In the winter of 1914, Herbert W. Armstrong traveled extensively throughout the central-eastern United States on business trips for a national trade journal. It was at this time that paying huge tips to his bellboy helped him learn a very important lesson.
“I was sleeping so well nights that I was having a fight with willpower to awaken and get up mornings,” he wrote. “Everything I had read about the lives of great and successful men on the subject indicated that all such men are early risers” (Autobiography of Herbert W. Armstrong). Mr. Armstrong was well aware of the company of great men before him who labored to wake early, but he had the deplorable habit of drowsily turning off the alarm, rolling over and going right back to sleep!
He had to push himself beyond just relying on his alarm clock to solidify the habit of rising early. In desperation, he employed the bellboy to awaken him—and at a high price! Mr. Armstrong paid the bellboy to get him out of bed and remain in the room until he was dressed. He paid him a silver dollar—that’s more than $10 at today’s rate—and he paid that each morning until he had set the habit in stone. Talk about an investment!
The early bird gets the worm. This is an idiom with unmistakable truth.
For God’s people, the most critical work of the day occurs before we leave for work. An observer might say of us, “And in the morning, rising up a great while before day, he [or she] went out … into a solitary place, and there prayed” (Mark 1:35). As David said, we too might say, “My voice shalt thou hear in the morning, O Lord; in the morning will I direct my prayer unto thee, and will look up” (Psalm 5:3). The commitment to give the spiritual the first importance underpins the need to awake early. The example of the spiritual giants we follow and God’s testimony on awakening early should encourage us to rise ’n’ shine!
Jesus Christ is the model. David, Joshua and many other men of the Bible also rose early. What did Solomon, a man endowed with colossal wisdom from God, have to say about this? “Love not sleep, lest thou come to poverty; open thine eyes, and thou shalt be satisfied with bread” (Proverbs 20:13). Why mention this unless it can be difficult to wake up? It often requires a battle to establish this right habit.
Of course, there are occasions when some people simply cannot wake up early because of conflicts with their schedule or special circumstances outside their control. But the principle remains: The commitment to give the spiritual things first priority should drive us on to give our best time to God.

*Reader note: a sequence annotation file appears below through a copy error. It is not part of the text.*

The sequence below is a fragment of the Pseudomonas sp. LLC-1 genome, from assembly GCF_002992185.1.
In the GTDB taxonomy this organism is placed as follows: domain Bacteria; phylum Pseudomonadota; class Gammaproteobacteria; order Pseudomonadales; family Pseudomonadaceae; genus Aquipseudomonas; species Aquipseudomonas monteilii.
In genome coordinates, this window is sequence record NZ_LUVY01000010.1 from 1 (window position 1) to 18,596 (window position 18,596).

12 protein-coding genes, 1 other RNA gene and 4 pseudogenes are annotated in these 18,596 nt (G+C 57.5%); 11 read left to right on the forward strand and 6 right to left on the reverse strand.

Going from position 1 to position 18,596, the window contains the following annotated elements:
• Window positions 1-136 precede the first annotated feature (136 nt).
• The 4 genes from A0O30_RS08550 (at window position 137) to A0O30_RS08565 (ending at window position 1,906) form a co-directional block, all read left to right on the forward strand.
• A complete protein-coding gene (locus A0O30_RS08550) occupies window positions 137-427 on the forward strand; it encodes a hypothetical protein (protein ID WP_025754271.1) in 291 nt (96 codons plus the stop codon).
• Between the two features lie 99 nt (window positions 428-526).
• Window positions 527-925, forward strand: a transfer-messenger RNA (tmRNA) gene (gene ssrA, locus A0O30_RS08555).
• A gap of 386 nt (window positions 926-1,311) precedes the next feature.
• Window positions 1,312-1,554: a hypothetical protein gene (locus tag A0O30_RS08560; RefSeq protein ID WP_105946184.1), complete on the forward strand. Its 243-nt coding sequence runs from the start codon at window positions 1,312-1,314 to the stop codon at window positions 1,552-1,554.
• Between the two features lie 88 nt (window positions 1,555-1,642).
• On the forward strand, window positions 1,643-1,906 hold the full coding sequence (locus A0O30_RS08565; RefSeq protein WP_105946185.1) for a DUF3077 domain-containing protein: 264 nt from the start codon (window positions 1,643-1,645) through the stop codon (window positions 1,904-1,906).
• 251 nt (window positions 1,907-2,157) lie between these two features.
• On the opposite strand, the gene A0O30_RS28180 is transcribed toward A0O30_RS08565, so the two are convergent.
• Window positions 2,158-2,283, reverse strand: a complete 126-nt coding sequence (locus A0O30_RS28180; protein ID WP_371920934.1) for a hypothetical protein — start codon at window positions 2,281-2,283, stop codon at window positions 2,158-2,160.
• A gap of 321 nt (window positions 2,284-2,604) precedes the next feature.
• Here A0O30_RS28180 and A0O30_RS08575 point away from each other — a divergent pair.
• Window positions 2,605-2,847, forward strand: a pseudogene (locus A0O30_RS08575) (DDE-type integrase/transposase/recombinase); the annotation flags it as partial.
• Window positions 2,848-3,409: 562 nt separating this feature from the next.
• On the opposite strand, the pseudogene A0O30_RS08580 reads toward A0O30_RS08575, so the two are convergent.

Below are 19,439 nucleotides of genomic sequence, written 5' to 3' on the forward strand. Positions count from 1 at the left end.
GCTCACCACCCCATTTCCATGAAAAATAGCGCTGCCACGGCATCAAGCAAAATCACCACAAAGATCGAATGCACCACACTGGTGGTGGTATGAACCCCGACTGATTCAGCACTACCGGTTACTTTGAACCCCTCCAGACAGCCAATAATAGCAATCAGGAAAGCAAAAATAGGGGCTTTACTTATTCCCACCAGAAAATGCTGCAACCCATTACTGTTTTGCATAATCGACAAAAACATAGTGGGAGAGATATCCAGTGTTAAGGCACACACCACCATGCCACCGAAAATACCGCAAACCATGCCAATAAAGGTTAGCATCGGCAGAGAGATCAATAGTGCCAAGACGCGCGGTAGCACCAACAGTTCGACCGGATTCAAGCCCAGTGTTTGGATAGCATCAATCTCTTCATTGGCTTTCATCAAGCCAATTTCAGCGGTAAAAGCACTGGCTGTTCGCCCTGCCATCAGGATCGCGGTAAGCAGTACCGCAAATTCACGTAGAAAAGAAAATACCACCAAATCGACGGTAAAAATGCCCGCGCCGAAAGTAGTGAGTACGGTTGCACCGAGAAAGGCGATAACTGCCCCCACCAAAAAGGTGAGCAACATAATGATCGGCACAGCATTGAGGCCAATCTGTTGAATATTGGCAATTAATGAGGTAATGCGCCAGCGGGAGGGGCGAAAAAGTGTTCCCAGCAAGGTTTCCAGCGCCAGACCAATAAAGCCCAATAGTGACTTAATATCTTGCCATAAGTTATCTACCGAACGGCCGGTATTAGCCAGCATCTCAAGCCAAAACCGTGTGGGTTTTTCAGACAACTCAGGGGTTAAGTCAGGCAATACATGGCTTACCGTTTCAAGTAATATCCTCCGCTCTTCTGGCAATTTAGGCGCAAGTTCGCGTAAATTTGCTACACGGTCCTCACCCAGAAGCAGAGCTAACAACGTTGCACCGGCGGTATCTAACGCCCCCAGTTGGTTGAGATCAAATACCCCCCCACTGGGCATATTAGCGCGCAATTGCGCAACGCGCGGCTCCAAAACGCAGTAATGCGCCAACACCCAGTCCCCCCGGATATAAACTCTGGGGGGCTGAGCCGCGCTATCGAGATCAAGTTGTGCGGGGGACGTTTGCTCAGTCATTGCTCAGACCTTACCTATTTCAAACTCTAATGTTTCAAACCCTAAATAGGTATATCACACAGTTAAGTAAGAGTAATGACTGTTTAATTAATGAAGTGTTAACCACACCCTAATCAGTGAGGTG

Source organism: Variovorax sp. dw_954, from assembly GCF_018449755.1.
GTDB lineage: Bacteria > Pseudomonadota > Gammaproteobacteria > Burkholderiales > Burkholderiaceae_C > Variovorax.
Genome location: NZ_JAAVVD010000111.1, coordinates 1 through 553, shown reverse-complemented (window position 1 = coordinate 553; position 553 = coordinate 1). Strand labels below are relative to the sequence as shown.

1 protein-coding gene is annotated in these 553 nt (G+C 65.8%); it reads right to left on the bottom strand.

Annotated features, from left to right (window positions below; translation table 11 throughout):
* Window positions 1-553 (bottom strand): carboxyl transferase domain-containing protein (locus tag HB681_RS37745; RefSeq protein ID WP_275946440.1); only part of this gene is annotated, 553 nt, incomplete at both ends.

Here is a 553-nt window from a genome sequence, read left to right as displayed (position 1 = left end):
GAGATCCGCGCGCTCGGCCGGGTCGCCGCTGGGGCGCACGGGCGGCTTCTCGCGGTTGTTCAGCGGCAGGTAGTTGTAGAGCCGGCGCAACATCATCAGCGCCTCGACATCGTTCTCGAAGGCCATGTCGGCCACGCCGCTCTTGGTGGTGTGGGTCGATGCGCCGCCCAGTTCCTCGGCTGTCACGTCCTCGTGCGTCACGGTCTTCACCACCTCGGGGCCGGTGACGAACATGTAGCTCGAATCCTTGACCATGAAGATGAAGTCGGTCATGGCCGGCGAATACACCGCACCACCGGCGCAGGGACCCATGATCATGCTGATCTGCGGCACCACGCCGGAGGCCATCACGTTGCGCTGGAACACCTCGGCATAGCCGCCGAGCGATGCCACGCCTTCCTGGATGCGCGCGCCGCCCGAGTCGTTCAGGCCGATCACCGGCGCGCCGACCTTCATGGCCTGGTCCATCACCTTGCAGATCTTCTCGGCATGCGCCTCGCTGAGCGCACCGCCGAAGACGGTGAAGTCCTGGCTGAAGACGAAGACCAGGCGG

To consistently wake up early, we must start by determining to do it. But that is not the most formidable foe in this struggle. The hardest part is following through—solidifying the habit. But if we do, the yield will be worth it.
Rising early is an exercise in character. Our God has colossal willpower. What He determines to do, He does. What is our spiritual stance when we face the battle of waking early? Self-discipline grows like a muscle. The more you use it, the stronger it gets. Determining to get up early every morning against your will, and doing it, is a sure way to build self-discipline. Rising early every day makes rising early that much easier.
Rising early is a battle. It can be extremely difficult, so why not employ reinforcements? Ask for help from a dedicated friend, a family member in the home, or a fellow student. Think long-term cooperation. Dedicate yourself! Dig in! If you’re willing to follow in the shoes of Mr. Armstrong, you could even pay someone to wake you up. Do whatever it takes!
Better yet—be the bellboy! When you agree to awaken someone else in the morning, it will also help you wake up. Sometimes we need that extra commitment. If we know someone else is relying on us, it provides extra incentive.
Immediately take up arms! Don’t give yourself time to listen to the lethargic voice in your mind. It will do all it can to weigh you down, pull you back to bed and shut off the alarm. At the first whim of consciousness, say in your mind, “Don’t trust yourself.” If it’s not wise to grocery shop on an empty stomach, it’s not wise to negotiate waking hours before you’ve made it out of bed.
Proverbs 20:13 says, “[O]pen thine eyes, and thou shalt be satisfied with bread.” This inspired nugget of wisdom demands that we see the potential of today—of every day! If we see the potential, we’ll be propelled forward. We will miss opportunities and character growth if we don’t make a habit of rising early.
Rising early is a challenge we all face. Great men of the Bible forged this skill into their character through relentless effort. God says to open your eyes and you will be satisfied! There’s so much to achieve—so much yet on the horizon—that can be ours if we awake to the challenges we face each day.
Be the bellboy! Seize the hour—from the minute you wake up—and you will be delighted in the bounty of God’s blessings.